Iceberg Ahead... SOS!
By Frank Barbera CMT. March 11, 2008
Like the SS Titanic, the global credit markets continue to convulse on a daily basis having hit a massive iceberg last August. At this point, the screws have stopped turning, power is fading, and the pumps are losing their battle as water floods into the lower decks. The ship is down by the bows, and is starting to founder, dead in the water. Such is the case with the US economy, which is no longer growing, but sinking into recession. Among leading banks, credit is by and large no longer being extended, as banks husband what potential lending power they have left to shore up sagging loan-loss reserves. Given the absolutely unprecedented scope of the current credit collapse, already easily the most serious financial catastrophe seen since the Great Depression, we have to ponder the gravity and scope of the bear market that is now underway. To put some potential perspective on where things could be headed, we turn this week to the arcane, but on occasion, helpful concepts of R.N. Elliott, creator of the Elliot Wave Theory.
While Elliott's work is always subject to interpretation, those who understand the Wave Principle and strictly adhere to the basic tenets of the theory usually come to more or less the same basic conclusions. While we cannot outline all of the principles involved in Elliott Wave Theory, in one small article the basic concept is that markets reflect crowd psychology in motion, and that crowd psychology tends to follow a rhythmical pattern that exists in nature. As a result, markets tend to advance in a five-wave sequence featuring three decisive moves up, separated by two intervening corrective moves either down or sideways. Following the conclusion of a five wave advance, markets then reverse into a bear market which unfolds as a three step sequence: a "down" move, an "up" move, and then a secondary (usually even larger) "down" move.
Above: Stocks ended a Super Cycle degree advance dating back to 1932, the Great Depression lows at the peak in 2000, and have ushered in a high order (powerful) secular bear market.
In the case of the S&P 500 and widely watched Dow Jones Industrial Average, there is a high level of consensus among Elliott Wave Theorists that US Stock prices reached the conclusion of a Super Cycle degree advance dating back to the 1932 Great Depression low at the peak in August 2000. Shown in the chart above with circled numerals, Wave 1 peaked in 1937, Wave Two (the first corrective wave down) bottom in 1942, with Wave 3 peaking in December 1965 with this wave itself being composed of five waves of a lower degree. This was what Elliott termed an "extended" wave which is a common result in the advancing third wave position. Following a 16 year bear market into the 1982 low for Cycle Wave 4, the great bull market of the 1980's sprung to life in August 1982, and with it began Cycle Wave 5. This secular bull market remained in effect until early 2000 when it peaked, and in the process ended a 68 year advance of Super Cycle degree dating back to the 1932 Great Depression bottom. Since then, a great bear market has been in effect, with Primary Wave A, illustrated by the 2000-2002 50% bear market decline and Primary Wave B, the subsequent 2003 to 2007 four year recovery rally. Since September of last year, Primary Wave C down has been in effect, with Primary Wave C likely to be every bit, if not more powerful then Primary Wave A.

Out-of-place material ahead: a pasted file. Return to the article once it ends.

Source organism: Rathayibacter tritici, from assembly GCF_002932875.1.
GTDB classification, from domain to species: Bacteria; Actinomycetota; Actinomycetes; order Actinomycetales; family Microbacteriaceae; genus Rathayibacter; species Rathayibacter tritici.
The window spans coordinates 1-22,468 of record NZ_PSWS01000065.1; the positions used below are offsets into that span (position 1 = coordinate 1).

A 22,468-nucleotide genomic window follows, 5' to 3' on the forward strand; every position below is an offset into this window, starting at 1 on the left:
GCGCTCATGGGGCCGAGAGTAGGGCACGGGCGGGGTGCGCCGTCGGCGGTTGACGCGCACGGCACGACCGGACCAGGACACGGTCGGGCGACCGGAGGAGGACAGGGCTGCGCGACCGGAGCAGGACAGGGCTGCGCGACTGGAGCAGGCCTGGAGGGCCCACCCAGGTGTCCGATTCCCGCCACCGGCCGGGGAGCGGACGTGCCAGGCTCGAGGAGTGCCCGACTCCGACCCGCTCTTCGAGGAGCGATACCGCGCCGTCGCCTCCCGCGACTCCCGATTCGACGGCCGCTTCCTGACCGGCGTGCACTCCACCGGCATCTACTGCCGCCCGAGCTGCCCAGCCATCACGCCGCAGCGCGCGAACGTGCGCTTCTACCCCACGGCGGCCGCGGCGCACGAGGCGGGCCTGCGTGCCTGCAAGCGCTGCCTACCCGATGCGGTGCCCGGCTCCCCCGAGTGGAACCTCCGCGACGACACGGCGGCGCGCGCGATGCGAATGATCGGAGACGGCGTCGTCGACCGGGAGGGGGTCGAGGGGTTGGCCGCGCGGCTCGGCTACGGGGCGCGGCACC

Above: Some would argue, going back even further, that the peak in 2000 may have even seen the end of a Grand SuperCycle degree pattern dating back more then a hundred years.
There are also Elliott Theorists who make the case that the peak in 2000 may have actually represented an even larger degree Grand Super Cycle Peak, ending the growth pattern in stocks dating back several hundred years, making the current bear market a bear market of even higher degree. The chart above is one of several that could be used to make such an argument, but in our view, the first chart is enough to get the basic message across; namely, the current bear market is likely of a very high order, and thus, is likely to pack quite a downside punch. The analogy to that of the unsinkable Titanic hitting an iceberg of unseen size and scope is perfect when seen through the purview of Elliott Wave. In either case, the chart below illustrates in a "close-up" view the Cycle Degree Wave V seen from 1982 to 2000, and the A-B-C developing Bear Market structure which has followed. At the present time, it is serious business that the trading activity of the last few days is threatening to send prices below the long standing rising trendline connecting the 1982 low and the 1990 low. While several possibilities exist, it is possible that the current Bear Market will be of Cycle or Super Cycle degree, implying that the first [A]-[B]-[C] decline may end up representing only Cycle Wave A of an even larger developing (multi-year) three step pattern.